[Rpm-ecosystem] Rich deps syntax finalization

Florian Festi ffesti at redhat.com
Tue Aug 25 15:16:45 UTC 2015

On 08/25/2015 02:50 PM, Vít Ondruch wrote:
> Dne 25.8.2015 v 14:11 Florian Festi napsal(a):
>> Hi!
>> I have been visiting Michael Schröder discussing the syntax for the
>> rich deps [1]. There are still a few issues we like to get some
>> input from the wider community:
>> IF Operator =========== We concluded that the most important
>> question was what to do with the if operator. There are two basic
>> variants that can both be used with different symbols: forward and
>> backward [2].
>> Forward: Requires: (langsupport-es ? foo-lang-es) Requires:
>> (langsupport-es ?? foo-lang-es) Requires: (langsupport-es then
>> foo-lang-es) Requires: (langsupport-es THEN foo-lang-es) Requires:
>> (langsupport-es -> foo-lang-es) Backward: Requires: (foo-lang-es if
>> langsupport-es) Requires: (foo-lang-es IF langsupport-es) Requires:
>> (foo-lang-es <- langsupport-es)
>> With ELSE operand: Forward: Requires: (pkgB ? pkgA : pkgC) 
>> Requires: (pkgB ?? pkgA !! pkgC) Requires: (pkgB then pkgA else
>> pkgC) Requires: (pkgB THEN pkgA ELSE pkgC) Backward: Requires:
>> (pkgA if pkgB else pkgC) Requires: (pkgA IF pkgB ELSE pkgC)
>> Semantics for all examples is: foo-lang-es/pkgA is needed if 
>> langsupport-es/pkgB is installed. pkgC is required instead if 
>> langsupport-es/pkgB is not installed.
>> After a lengthy discussion we are pretty confident that the Python
>> style (. IF . [ELSE .]) is the best choice. It gives a clear hint
>> which direction the operator works and is more familiar than the
>> implication arrows and THEN.
> Do I understand it correctly, that the direction is different when
> you are using ELSE and without ELSE? E.g. for this case:
> Requires: (foo-lang-es if langsupport-es)
> I read it as "install foo-lang-es in case langsupport-es is
> installed". This is quite common construct, but I really don't
> understand the else case.

> Could you please read it for me? Especially the ternary operator 
> version, it looks like ternary operator but I am afraid it is not.

Requires: (foo-lang-es if langsupport-es else foo-lang-generic)
Requires: (langsupport-es ? foo-lang-es : foo-lang-generic)

These two variants are equivalent. Only the first two operands have
switched places in both the binary and the ternary version.

> Wouldn't it be better to have just the ternary operator syntax?

Nah. I guess most cases will just use the binary operator case. Note
that the above are equivalent to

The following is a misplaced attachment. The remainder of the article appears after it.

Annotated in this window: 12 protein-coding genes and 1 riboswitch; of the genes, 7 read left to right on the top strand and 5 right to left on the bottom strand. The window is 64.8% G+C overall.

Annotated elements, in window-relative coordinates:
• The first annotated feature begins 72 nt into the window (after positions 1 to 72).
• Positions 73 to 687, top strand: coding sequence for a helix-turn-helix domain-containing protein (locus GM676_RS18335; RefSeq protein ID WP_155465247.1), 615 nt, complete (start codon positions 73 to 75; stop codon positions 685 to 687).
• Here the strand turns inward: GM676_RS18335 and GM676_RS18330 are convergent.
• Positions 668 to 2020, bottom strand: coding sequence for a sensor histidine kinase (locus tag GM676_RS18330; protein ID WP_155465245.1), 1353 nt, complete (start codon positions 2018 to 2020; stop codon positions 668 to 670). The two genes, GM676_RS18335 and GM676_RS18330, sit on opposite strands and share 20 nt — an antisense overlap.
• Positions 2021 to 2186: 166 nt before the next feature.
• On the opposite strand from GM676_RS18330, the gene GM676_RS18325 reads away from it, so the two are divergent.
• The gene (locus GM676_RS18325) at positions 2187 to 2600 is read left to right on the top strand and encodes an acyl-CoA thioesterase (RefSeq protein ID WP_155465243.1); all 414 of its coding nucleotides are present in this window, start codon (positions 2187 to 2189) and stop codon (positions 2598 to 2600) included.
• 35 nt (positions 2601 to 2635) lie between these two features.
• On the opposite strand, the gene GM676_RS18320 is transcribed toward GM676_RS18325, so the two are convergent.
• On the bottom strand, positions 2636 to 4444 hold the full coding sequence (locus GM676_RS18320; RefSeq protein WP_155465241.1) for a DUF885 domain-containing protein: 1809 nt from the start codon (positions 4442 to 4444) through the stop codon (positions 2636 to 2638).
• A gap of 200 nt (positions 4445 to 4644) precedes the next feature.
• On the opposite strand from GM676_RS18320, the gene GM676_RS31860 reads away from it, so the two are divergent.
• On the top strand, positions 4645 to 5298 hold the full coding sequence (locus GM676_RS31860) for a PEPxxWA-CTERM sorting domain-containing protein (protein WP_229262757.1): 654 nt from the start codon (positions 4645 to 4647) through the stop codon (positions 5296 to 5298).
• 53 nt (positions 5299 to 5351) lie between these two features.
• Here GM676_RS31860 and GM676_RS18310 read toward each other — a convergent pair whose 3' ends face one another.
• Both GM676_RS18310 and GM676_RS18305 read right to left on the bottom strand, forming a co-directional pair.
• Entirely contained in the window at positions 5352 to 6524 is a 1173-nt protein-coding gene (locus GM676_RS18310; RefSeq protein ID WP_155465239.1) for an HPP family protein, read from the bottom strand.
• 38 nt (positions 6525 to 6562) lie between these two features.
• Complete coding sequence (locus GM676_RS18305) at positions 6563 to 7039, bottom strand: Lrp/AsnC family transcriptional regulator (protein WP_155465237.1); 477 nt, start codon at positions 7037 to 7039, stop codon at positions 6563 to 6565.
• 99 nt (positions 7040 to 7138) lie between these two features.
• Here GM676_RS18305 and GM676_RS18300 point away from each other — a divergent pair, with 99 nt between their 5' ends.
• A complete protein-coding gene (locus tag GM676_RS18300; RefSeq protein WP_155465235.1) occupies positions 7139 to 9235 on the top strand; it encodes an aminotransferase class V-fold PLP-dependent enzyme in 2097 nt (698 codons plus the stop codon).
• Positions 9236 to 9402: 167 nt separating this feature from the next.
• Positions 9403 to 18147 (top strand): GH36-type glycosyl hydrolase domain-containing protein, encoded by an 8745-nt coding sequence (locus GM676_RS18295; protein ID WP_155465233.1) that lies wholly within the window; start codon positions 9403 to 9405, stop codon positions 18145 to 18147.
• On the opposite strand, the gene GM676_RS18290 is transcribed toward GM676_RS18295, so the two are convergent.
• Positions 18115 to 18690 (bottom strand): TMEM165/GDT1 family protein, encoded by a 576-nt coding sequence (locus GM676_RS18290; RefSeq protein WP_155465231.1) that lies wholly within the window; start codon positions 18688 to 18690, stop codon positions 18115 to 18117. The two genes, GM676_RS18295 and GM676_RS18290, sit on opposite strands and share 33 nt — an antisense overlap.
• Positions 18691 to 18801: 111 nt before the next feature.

Requires: (foo-lang-es if langsupport-es)
Requires: (foo-lang-generic or langsupport-es)

or with C-like syntax

Requires: (langsupport-es ? foo-lang-es)
requires: (foo-lang-es | foo-lang-generic)

So the else/: part is a pretty thin coating of syntactic sugar.

> or
> Requires: (langsupport-es ? foo-lang-es : %{nil})
> if you don't have alternative to install. Of course this would imply 
> that also something like the following is allowed:
> Requires: (1 ? foo-lang-es : foo-lang-generic)
> Requires: (0 ? foo-lang-es : foo-lang-generic)
> Requires: (%{nil} ? foo-lang-es : foo-lang-generic)

Well, we talked about TRUE and FALSE constants but concluded that they
should not be needed. So far I did not see the rich deps as a way to
quickly adjust the spec file. Note that these operators are evaluated
during dependency checking/solving. The names are looked up in the
transaction (and the version compare is done). If there are a match the
terms becomes TRUE otherwise FALSE. The operators then only work with
those. Of cause this would allow the use of TRUE/FALSE or 1/0 as
constants. BUt I am not sure we need them and I'd rather add them later
if there is real demand.

For adjusting the spec files %if is probably better suited as it keeps
things within the spec and does not leak into the dependencies and the
binary rpms.

>> We discussed whether the operators should be upper or lower case or
>> case insensitive. So far we think *upper case* is better as is
>> stands out between the typically lower case package names. But we
>> are interested on second opinions on this, too.
> Isn't true that Requires, BuildRequires etc are actually case 
> insensitive? Wouldn't this be first case sensitive thing in RPM?

Well, one could argue that. Otoh are the relations themselves case



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